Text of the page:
Dark drama, impressive cinematography, unsettling emotional trysts — it’s not exactly your average week of Australian cinema. Ahead of Rachel Ward’s Beautiful Kate releasing August 6, we caught up with the movie’s two stars — Ben Mendelsohn and newcomer Sophie Lowe — to discuss their experience on the film its director has fittingly dubbed “Australian Gothic”. As Ned, a writer who returns to his estranged father’s outback house to find the old man dying, Mendelsohn carries the audience on the film’s emotional journey, navigating a tricky course between empathy, humour, and some potentially disturbing revelations about his family’s past. Ned’s flashbacks revolve around his teenage years and his late sister, Kate — played by Lowe, in a brave debut feature performance — and a secret that holds the key to father and son’s reconciliation in the present. For Mendelsohn, who came to audiences’ attention a generation ago with another coming-of-age — 1987’s The Year My Voice Broke — the role was a challenging one, even for a seasoned veteran, while 19-year-old Lowe couldn’t have picked a more difficult, or rewarding, part for her movie bow.
How’s it all going?
Ben Mendelsohn: It’s going pretty good, you know. The reactions we’ve been getting are good, which is nice.
Ben, how’d you get involved with the film?
BM: It was out there as a script. They [Rachel Ward and Bryan Brown] were looking at a few people and at the end of the day it went to me. That’s the way it happened: I read it, wanted to do it, thought I could do it better than anyone else… all that sort of stuff.
From what they told me I think they were obligated to go to Tom Cruise first, you know — for commercial purposes.
BM: [Laughs] Well yeah. You know, that’s the way it works and that’s the reality of the situation.
What did you think of the character? This is quite a complex role, to say the least.
BM: You just don’t wanna fuck it up; whatever it is. You just want to try and give it the breathing room and the dignity, and give it the right stuff. And you want to do enough stuff that you go out there and make enough space for yourself and arrive with the feelings and make them hit the celluloid.
Was there any pressure on you, being as it was Rachel’s first film? I mean, you’ve worked with Bryan before…
BM: Any shoot is going to be primed to its own idiosyncracy and difficulties and joyous fun bits and stuff like that, and there’s no exception to this. We had a few things that were difficult, but I say that as someone who’s been at it for a long time. I don’t know — [to Sophie] Did it feel like there were difficulties for you?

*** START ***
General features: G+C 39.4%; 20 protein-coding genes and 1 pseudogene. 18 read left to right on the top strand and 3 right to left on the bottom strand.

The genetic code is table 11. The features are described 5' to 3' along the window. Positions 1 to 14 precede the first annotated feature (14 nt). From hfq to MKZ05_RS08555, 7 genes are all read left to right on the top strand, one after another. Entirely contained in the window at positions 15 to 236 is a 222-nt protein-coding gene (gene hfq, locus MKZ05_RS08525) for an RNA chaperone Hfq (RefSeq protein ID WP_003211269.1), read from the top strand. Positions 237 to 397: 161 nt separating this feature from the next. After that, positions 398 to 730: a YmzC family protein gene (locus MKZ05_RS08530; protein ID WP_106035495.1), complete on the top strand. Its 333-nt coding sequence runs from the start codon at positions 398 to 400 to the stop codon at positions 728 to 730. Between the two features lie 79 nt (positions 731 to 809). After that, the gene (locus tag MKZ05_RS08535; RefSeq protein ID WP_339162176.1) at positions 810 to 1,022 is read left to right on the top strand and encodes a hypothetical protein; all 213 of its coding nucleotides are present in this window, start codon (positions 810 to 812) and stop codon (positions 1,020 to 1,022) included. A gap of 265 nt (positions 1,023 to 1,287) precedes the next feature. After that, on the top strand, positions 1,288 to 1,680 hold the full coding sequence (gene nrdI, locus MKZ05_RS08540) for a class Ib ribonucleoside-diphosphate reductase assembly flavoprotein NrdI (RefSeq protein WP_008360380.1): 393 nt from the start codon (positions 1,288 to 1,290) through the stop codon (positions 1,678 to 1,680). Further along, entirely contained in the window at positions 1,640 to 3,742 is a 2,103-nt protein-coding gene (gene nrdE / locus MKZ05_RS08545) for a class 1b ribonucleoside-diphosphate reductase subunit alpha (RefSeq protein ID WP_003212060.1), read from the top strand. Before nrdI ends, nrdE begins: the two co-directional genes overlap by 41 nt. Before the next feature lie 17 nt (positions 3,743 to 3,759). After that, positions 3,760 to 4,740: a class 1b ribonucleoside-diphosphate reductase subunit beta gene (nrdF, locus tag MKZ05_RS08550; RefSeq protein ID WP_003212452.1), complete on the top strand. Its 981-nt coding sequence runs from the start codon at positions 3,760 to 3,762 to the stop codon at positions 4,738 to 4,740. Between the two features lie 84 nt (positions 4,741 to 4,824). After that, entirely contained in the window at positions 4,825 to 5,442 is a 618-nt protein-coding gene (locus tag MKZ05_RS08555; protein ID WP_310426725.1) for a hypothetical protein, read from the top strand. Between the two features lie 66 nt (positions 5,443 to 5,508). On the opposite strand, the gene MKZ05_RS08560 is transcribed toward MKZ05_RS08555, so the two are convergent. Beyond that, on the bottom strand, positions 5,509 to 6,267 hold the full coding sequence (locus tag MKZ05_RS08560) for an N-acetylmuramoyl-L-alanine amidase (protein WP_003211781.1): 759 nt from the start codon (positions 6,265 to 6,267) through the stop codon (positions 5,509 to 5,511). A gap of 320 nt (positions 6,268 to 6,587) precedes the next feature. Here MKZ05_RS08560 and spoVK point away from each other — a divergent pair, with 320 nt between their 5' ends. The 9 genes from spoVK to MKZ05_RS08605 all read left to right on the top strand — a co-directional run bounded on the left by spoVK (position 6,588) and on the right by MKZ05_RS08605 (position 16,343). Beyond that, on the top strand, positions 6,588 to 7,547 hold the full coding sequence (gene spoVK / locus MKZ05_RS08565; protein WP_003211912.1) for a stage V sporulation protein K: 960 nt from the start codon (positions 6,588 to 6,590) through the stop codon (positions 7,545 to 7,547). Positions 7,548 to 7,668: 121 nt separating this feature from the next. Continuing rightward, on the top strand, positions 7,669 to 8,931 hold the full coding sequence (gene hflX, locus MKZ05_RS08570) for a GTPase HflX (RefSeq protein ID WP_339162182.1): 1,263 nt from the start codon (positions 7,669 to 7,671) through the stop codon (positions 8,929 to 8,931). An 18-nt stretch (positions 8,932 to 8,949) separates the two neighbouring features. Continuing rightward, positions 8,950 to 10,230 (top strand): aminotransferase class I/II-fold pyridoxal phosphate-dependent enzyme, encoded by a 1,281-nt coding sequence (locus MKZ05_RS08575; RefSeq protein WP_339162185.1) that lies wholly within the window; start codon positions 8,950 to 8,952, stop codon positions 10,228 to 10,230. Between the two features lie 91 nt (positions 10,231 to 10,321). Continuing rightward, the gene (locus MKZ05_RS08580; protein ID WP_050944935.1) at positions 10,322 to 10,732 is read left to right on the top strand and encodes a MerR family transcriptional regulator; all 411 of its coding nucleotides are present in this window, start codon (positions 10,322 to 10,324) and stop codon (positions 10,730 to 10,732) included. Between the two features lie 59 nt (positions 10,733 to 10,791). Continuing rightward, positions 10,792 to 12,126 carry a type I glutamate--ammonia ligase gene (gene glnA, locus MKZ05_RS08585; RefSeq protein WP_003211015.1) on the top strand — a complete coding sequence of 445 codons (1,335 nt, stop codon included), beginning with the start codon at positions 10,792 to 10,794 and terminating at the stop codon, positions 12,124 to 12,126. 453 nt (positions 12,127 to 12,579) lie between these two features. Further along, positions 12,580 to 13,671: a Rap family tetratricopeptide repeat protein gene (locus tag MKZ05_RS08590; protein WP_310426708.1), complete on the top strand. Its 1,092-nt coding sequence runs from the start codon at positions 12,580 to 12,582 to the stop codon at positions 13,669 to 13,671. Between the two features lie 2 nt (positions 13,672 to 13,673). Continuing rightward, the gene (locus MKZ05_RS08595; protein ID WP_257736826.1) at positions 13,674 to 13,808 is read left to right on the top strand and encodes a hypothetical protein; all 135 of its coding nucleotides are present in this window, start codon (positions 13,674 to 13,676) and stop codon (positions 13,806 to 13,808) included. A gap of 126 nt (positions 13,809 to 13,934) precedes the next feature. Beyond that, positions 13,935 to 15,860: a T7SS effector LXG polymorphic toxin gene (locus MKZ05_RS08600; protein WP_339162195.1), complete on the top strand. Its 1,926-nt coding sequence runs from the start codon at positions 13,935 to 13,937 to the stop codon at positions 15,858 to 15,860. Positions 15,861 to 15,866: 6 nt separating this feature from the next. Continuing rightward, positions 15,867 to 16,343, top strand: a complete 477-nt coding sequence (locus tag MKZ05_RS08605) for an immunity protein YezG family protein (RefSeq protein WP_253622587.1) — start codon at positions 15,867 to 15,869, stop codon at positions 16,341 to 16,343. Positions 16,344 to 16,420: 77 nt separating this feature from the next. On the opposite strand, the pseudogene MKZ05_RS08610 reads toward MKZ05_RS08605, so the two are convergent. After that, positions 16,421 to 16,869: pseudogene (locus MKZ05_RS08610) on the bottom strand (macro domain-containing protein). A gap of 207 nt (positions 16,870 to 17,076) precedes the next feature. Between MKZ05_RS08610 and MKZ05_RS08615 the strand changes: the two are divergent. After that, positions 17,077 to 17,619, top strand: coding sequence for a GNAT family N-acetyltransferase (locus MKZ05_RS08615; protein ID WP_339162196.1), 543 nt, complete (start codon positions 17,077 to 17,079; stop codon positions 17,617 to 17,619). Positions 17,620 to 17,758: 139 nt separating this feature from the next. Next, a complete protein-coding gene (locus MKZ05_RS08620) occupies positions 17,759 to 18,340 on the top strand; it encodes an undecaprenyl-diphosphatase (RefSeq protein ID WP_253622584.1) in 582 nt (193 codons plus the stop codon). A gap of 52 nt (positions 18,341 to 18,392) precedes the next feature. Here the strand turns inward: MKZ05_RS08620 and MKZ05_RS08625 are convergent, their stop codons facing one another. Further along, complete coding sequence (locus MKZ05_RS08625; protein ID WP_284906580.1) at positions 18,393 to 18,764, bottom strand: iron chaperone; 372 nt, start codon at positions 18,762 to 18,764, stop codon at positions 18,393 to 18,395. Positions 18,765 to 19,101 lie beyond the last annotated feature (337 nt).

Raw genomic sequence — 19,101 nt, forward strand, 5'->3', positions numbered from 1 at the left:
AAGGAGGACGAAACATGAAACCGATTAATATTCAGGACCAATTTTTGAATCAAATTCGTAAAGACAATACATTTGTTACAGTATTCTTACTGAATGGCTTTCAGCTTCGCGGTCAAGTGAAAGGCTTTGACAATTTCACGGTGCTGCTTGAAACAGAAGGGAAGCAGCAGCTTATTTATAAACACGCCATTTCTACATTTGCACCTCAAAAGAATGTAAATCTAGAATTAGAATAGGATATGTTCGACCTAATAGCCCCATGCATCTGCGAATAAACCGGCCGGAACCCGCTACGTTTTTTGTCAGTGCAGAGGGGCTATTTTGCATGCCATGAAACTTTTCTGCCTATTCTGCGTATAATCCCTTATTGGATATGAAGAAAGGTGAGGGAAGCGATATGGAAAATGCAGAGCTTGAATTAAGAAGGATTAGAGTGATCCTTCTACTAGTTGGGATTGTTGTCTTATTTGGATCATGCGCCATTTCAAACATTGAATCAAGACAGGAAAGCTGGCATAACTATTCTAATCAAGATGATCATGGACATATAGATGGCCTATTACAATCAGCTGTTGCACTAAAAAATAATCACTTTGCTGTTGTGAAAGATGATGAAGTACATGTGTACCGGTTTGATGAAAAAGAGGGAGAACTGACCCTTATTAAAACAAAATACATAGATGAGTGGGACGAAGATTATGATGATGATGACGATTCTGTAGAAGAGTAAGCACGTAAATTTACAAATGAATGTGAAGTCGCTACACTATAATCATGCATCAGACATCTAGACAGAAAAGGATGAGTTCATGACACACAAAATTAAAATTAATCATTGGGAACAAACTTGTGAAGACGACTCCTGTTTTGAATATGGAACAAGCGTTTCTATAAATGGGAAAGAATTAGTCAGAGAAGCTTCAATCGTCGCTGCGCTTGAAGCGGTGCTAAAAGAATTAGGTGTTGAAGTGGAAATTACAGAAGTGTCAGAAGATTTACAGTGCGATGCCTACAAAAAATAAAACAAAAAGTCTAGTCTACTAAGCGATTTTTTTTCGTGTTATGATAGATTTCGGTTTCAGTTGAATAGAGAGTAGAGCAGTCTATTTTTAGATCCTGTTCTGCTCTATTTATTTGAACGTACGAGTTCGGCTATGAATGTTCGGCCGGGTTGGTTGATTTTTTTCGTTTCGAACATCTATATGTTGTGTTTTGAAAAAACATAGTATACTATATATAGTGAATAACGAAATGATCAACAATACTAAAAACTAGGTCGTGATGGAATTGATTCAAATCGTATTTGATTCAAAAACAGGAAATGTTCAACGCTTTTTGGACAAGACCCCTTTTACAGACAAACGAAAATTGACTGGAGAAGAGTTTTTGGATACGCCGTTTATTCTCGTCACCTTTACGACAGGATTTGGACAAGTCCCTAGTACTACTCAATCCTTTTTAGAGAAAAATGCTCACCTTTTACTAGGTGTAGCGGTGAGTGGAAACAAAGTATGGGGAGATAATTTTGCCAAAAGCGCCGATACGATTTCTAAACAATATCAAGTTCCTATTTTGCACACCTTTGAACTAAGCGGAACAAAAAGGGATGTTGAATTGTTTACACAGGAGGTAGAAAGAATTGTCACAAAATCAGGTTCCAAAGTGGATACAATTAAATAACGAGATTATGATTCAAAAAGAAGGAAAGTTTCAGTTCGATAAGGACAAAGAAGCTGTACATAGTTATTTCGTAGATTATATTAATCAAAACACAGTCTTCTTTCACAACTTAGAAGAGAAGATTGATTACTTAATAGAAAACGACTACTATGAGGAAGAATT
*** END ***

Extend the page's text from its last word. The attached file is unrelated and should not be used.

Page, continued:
Sophie Lowe: No, no.
BM: But I’m an animal of this, you know? I’m an old and seasoned campaigner, so I arrive with various kinds of ideas about how things work. The most difficult films often turn out the most rewarding.
How about you, Sophie — how did you get involved?
SL: I just auditioned. Well they saw a short film I did ages ago, and that’s how I got an audition.
You auditioned with a bunch of people?
SL: Yeah, and then Rachel chose me to read with all these boys. So I was auditioning to all these boys and she was asking, “What do you think of this one?”
You helped cast them?
SL: Yeah… if we had a connection.
What did you think of the script when you read it? There’s a lot of dark stuff there — plus the nudity.
SL: It was really intense but I wanted to do that role, because it was going to be so challenging. It’s a dream role for any girl.
You weren’t afraid of jumping in the deep end on your first film?
SL: Oh, yeah I was — I was afraid. But I just thought it’d be so much fun to do. And as soon as I met Rachel she just made me feel so much more comfortable about it. Her vision was really powerful. She showed me pictures and everything of how it’s gonna be. So I felt so safe and comfortable with her.
BM: It’s the spirit of the piece, too. I think that there’s always a gap — there’s a big gap between what you actually take from an experience watching something and what it’s like to do it.